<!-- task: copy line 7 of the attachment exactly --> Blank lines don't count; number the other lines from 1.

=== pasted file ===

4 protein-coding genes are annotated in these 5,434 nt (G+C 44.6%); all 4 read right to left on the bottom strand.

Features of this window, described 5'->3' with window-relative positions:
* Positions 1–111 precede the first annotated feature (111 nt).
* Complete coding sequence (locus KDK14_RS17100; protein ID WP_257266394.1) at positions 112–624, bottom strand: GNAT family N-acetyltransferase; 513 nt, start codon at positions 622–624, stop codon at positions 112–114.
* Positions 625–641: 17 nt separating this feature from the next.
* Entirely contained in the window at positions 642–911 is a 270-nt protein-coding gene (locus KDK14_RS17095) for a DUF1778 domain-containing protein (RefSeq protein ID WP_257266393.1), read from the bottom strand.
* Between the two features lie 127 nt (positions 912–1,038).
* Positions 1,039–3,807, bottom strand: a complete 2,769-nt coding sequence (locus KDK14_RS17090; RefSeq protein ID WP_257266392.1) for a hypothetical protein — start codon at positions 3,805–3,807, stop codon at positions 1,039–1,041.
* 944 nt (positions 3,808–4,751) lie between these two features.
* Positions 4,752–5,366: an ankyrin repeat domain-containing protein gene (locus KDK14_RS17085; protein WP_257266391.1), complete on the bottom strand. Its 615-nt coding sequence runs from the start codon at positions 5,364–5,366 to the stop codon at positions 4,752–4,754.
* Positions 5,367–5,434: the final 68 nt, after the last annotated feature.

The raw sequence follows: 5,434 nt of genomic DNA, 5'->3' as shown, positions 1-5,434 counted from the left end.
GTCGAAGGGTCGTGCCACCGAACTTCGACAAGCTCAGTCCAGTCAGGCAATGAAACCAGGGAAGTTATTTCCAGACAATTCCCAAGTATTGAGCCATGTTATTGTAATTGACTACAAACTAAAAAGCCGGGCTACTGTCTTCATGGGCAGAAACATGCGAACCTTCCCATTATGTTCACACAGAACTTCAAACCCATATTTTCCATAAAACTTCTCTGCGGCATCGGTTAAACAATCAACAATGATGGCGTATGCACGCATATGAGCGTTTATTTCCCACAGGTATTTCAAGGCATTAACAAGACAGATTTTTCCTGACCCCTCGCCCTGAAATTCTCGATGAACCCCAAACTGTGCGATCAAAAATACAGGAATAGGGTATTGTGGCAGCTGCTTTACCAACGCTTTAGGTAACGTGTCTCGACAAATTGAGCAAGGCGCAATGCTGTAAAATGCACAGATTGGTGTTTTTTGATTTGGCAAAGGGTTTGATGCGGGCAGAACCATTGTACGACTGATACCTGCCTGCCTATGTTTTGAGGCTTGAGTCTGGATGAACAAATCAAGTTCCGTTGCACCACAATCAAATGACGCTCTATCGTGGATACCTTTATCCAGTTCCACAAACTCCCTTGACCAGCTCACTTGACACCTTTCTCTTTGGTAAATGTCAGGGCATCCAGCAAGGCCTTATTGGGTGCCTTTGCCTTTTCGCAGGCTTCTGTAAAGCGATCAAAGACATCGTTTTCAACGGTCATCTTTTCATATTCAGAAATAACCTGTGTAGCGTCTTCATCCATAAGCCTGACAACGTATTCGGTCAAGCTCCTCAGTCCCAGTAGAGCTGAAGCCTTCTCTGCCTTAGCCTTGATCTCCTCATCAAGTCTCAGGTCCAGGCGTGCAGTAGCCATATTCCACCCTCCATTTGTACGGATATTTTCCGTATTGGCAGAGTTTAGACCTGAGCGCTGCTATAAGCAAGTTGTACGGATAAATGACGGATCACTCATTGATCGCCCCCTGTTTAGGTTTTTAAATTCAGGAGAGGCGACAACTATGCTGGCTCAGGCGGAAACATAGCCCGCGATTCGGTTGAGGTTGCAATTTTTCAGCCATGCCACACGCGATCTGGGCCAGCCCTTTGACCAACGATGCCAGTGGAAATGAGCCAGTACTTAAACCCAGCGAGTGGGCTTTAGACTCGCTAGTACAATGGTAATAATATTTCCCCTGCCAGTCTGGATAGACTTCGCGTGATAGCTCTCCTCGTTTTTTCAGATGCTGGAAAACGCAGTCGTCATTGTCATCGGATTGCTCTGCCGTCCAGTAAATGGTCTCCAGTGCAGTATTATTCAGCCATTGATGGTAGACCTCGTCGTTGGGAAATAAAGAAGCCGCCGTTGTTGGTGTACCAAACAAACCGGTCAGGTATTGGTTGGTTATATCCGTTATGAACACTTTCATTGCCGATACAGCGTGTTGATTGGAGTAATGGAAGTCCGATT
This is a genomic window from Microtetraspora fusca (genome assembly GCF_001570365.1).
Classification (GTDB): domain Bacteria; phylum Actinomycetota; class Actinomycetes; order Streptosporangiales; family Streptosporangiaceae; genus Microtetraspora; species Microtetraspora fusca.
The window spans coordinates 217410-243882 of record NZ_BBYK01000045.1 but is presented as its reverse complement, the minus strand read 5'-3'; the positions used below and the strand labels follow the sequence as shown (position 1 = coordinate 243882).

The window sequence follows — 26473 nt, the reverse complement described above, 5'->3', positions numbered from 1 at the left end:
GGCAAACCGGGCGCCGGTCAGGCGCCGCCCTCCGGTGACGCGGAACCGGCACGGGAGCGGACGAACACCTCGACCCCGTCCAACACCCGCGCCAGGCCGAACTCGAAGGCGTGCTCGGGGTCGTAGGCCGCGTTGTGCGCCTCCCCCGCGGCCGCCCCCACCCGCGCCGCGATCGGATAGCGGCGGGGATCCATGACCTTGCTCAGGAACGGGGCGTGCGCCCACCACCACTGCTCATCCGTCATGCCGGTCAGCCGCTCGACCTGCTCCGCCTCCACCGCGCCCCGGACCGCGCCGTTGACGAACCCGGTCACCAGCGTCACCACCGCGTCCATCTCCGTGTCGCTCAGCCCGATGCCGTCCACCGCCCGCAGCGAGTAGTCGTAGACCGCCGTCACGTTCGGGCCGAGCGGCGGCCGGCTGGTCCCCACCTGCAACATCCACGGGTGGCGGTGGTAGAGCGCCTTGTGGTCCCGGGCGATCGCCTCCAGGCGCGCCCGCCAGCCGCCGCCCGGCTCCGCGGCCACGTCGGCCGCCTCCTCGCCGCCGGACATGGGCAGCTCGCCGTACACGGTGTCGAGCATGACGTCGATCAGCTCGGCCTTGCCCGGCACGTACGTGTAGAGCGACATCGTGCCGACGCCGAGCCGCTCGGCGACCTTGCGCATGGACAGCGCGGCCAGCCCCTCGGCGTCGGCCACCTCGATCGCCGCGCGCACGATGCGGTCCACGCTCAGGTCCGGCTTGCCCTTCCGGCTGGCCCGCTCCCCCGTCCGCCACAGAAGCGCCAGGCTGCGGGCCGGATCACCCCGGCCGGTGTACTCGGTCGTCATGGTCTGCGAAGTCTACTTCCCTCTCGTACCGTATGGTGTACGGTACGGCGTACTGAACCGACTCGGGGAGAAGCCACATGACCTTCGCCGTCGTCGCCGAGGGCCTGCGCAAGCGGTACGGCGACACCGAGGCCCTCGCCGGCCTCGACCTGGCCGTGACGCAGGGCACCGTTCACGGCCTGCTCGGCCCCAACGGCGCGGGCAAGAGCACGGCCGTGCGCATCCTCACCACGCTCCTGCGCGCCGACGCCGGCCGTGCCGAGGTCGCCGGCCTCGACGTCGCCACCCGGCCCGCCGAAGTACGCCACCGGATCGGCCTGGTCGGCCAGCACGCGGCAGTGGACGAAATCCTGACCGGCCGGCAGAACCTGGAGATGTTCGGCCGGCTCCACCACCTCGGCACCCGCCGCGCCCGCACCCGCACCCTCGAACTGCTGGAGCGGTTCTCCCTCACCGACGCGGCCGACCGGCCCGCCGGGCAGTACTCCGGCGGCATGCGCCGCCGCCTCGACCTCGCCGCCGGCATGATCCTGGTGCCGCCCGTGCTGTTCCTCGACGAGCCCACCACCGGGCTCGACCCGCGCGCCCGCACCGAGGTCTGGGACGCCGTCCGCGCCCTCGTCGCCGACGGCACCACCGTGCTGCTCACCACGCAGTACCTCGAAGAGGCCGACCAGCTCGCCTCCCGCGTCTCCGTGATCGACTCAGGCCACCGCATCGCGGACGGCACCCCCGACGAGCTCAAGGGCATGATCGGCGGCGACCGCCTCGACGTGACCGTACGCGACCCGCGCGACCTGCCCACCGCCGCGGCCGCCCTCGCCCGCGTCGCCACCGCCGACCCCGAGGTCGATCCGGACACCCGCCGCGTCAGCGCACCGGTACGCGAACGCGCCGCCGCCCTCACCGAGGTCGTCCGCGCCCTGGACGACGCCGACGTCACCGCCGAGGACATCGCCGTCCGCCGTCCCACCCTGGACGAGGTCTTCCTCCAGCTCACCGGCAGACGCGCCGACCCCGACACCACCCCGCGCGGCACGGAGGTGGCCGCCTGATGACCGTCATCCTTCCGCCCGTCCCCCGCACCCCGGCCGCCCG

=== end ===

* Between the two features lie 127 nt (positions 912–1,038).